The trouble is, it's not just oil. I don't think US food demand is down as much as its oil consumption is from a few years ago. But we have broad grocery store inflation approximating 10%.

Bernanke's hopes for moderated inflation while Americans pay more for food and gasoline just aren't believable. Further, technically, inflation is a monetary phenomenon, and Helicopter Ben has been monetizing Treasury debt and presiding over a weakening dollar."

So there you have it. A rather candid triangle of Bernanke spinning the Fed's ultra-cheap dollar policy as having absolutely nothing to do with imported inflation, Cochrane warning that even a whiff of inflation makes today's 30-year Treasury yields razor thin, and Larry Pope, a pragmatic pork processor CEO forseeing years of high food price inflation.

Who do you believe? The government employee, the financial academic and/or the CEO? No more than two can be right. If either Cochrane or Pope are right, Bernanke can't be.

Monday, May 02, 2011

Tablets & Microsoft: More Pundits Finally Catch On To Microsoft's Decline

Looks like reality may finally be catching up to more observers' views of Microsoft after this quarter's results were announced last week.

An article in the Wall Street Journal's weekend edition even suggested Ballmer finally step down.

If I heard reports on Bloomberg and CNBC correctly, Apple, for the first time, out-earned Microsoft in a quarter. The nearby chart displays the price moves of Microsoft, Apple, and Google since inception, along with the S&P500 Index.

It's clear that Apple is the rarity among technology stocks, having been able to regain its meteoric trajectory. Ballmer's Microsoft, on the other hand, has never returned from the drubbing it took in the 2000 bubble-burst, while Gates still ran the show.

The Journal article, and other sources, all largely credit tablets, led by Apple's product, with hurting sales of Windows and Office, due to their dependency on PC platforms.

But I noticed this interesting passage in the Journal article,

"Spending 14% to 15% of revenues on research and development, which Microsoft has done for years, looks extravagant given Microsoft's new product history. Apple, for example, spends less than 3%....some of (Microsoft's) new products, like Windows Vista or the Zune music player, have been duds."

This reinforces something I've observed for years. It's not how much money is spent on research, per se, but how good the research is. Sounds tautological and obvious, but look at those numbers again while considering the new product torrent flowing from Apple since the introduction of the iPod.

Somehow, you get the feeling that Apple's environment is both more attractive and conducive to creative techies, while Microsoft probably resembles some sort of software factory. Its hardware releases have been few and poor, except for the Xbox. But that's something more like an Apple device- it isn't so totally restricted to computing.

However, it makes the point that with an activity like R&D, quality matters more than quantity.

Microsoft looks like it has finally had its growth crimped for good by technological evolution. Tablets are on the rise, while desktops are nearly gone, and laptops are suffering attrition from the tablets.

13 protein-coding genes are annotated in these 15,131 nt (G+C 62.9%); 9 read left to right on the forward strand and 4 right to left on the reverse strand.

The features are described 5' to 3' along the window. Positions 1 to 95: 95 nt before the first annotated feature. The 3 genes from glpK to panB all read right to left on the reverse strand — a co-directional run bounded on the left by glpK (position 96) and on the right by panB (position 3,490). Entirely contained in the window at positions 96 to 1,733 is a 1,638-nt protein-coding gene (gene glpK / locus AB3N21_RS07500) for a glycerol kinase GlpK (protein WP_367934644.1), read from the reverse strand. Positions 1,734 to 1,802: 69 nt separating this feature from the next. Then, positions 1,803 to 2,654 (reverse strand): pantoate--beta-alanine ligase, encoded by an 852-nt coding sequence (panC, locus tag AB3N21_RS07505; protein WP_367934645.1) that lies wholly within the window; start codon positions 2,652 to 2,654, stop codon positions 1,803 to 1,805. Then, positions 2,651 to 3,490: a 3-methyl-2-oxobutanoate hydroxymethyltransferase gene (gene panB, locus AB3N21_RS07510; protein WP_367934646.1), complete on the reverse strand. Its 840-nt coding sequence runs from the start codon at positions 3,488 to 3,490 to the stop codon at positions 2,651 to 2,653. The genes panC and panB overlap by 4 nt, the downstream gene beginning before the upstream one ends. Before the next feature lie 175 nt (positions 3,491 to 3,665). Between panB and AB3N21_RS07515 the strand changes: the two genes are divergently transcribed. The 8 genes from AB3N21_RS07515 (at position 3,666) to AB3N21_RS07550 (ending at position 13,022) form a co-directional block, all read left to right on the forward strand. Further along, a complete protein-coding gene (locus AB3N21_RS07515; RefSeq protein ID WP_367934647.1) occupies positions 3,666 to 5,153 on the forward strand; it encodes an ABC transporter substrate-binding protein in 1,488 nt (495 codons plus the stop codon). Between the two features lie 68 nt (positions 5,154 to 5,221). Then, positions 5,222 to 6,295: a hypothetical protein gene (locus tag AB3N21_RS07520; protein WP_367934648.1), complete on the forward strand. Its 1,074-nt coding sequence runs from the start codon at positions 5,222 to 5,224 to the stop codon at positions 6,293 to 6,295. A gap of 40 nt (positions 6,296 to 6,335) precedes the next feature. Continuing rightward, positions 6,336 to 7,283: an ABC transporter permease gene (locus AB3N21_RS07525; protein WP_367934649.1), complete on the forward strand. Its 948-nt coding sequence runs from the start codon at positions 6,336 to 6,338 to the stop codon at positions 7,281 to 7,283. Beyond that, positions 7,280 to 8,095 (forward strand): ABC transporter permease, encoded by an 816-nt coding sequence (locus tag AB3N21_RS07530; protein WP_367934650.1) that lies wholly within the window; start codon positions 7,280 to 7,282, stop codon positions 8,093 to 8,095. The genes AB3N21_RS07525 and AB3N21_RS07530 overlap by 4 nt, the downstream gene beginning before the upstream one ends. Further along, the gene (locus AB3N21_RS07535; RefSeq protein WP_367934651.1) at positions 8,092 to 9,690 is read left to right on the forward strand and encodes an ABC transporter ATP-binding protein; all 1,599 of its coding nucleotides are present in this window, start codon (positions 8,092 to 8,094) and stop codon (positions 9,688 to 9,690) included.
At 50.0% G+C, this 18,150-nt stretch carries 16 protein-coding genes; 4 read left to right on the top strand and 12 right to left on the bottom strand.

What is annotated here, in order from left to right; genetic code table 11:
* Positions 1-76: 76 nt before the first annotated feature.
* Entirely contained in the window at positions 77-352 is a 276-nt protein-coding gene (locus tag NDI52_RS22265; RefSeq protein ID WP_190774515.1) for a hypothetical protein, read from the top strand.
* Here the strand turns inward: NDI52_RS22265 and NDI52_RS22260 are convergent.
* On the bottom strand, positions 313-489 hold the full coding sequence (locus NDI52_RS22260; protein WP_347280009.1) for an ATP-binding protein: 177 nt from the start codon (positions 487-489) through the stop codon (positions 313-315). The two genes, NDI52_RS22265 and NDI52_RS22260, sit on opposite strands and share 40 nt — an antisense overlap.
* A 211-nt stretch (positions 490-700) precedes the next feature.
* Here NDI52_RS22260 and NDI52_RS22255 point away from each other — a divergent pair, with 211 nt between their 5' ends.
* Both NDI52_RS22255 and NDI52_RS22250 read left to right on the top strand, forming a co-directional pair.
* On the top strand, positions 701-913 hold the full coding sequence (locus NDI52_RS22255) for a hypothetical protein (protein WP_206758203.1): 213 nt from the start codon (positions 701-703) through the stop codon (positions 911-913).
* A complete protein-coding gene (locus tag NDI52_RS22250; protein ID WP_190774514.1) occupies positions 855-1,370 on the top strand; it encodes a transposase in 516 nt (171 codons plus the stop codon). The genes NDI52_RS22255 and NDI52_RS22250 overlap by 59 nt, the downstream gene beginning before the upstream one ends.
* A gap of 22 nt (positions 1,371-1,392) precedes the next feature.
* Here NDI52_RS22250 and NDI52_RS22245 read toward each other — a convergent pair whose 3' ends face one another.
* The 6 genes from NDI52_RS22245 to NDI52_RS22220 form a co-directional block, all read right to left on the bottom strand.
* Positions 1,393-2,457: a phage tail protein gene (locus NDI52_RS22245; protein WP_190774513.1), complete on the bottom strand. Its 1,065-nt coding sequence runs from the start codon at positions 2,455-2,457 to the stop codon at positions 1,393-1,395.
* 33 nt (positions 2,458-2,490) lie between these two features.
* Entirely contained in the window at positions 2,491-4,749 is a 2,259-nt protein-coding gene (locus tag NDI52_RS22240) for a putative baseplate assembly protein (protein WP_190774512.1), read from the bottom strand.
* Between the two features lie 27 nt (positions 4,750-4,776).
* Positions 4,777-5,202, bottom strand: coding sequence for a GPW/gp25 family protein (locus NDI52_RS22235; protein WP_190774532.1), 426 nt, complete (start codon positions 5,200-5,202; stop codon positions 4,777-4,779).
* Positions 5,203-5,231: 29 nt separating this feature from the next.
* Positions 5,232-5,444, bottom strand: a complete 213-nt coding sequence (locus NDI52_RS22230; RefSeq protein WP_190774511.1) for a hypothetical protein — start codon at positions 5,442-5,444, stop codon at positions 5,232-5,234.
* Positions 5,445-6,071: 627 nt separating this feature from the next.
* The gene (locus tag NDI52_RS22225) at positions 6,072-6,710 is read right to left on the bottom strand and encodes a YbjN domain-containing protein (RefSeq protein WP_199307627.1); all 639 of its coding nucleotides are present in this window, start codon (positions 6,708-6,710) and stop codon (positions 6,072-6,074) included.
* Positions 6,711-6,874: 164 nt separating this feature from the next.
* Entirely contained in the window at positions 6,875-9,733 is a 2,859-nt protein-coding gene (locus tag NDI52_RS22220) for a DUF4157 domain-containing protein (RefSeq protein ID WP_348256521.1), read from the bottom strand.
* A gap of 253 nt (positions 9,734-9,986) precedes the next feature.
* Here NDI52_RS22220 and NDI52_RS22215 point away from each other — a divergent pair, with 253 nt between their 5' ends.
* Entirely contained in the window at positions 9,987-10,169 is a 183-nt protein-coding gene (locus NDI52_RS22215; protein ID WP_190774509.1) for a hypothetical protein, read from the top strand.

A product that didn't exist, what, two years ago, has now torn a hole in Microsoft's vaunted cash machines.

Of course, if the firm had split itself up into several homogeneous pieces several years ago, such as Windows, Online, Office, and Gaming, then tablets wouldn't have damaged all four. But, as it is, all must suffer as one equity.

Perhaps, now, even the staid portfolio managers who feel Microsoft is a safe tech stock will see that it is far more vulnerable and risky than they dared imagine.

Sunday, May 01, 2011

Cornpone Buffett Evades CNBC's Questions

If you wanted more proof than I offered in this post that Warren Buffett is one shrewd public relations bastard, and not an open, forthcoming CEO, you need have looked no further than CNBC last Friday.

Becky Quick caught Buffett outside of a traditional Thursday evening bridge game with Fortune writer Carol Loomis. Quick tried to get Buffett to comment on the Berkshire board's published report on the Sokol-Buffett-Lubrizol scandal prior to his Saturday shareholder meeting remarks.

In true cornpone tradition, Buffett guffawed and aw-shucks-ed his way past Quick's questions and microphone. Meaning, in effect, that he totally manipulates CNBC and Quick for his own purposes. He grants them interviews and close-up face time when it suits his needs, then shuts them down when it is inconvenient.

Plus, he uses CNBC to air himself with his own faux-folksy demeanor, the better to use it every time he's on camera.

It's clearly an artifice he's created so that his every corporate move is seen not as that of a calculated, clever CEO, but your that of your wizened old good-natured Grandpa.

Yep, that's Warren. So deft that even the usually-savvy Wall Street Journal columnist Holman Jenkins, Jr., gave him a pass in this weekend's edition.

I nearly vomited from nausea as I listened to Buffett's chuckle-punctuated remarks to Quick as he brushed her off. There was nothing about the subject that would invite humor, so you knew that Buffett thought he ought to be in character because he was, well, on camera.

Imagine the same words and actions from another CEO, not laughing. It would be quite cold, off-putting and look like what it is- damage control.

But Buffett has so defanged Quick and CNBC that they happily play clips of him guffawing his way out of the awkward moment that night. And Quick, once a well-regard reporter for the Journal, simply smiles and refrains from any comments, .either on or off camera, which might jeopardize her prized access to Buffett- but always and only on his terms.